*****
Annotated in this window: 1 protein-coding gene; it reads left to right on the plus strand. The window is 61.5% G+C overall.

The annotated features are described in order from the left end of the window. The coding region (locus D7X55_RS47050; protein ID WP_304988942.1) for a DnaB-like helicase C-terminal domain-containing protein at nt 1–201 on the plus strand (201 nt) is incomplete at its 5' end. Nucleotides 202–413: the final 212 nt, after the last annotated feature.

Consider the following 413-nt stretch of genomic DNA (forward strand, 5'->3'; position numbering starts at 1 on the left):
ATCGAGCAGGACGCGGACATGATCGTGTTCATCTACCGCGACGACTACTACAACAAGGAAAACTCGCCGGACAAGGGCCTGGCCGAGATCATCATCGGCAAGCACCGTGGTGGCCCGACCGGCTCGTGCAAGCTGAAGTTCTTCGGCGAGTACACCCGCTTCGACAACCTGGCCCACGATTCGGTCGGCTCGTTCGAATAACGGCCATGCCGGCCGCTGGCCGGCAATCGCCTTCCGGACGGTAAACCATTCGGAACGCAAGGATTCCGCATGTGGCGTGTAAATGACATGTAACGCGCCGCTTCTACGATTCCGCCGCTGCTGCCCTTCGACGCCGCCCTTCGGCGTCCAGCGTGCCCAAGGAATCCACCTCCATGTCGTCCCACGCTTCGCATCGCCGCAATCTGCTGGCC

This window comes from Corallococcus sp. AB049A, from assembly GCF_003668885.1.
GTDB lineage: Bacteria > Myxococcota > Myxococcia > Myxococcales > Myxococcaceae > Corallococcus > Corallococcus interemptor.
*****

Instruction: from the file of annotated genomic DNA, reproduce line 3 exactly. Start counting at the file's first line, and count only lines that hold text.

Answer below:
Consider the following 413-nt stretch of genomic DNA (forward strand, 5'->3'; position numbering starts at 1 on the left):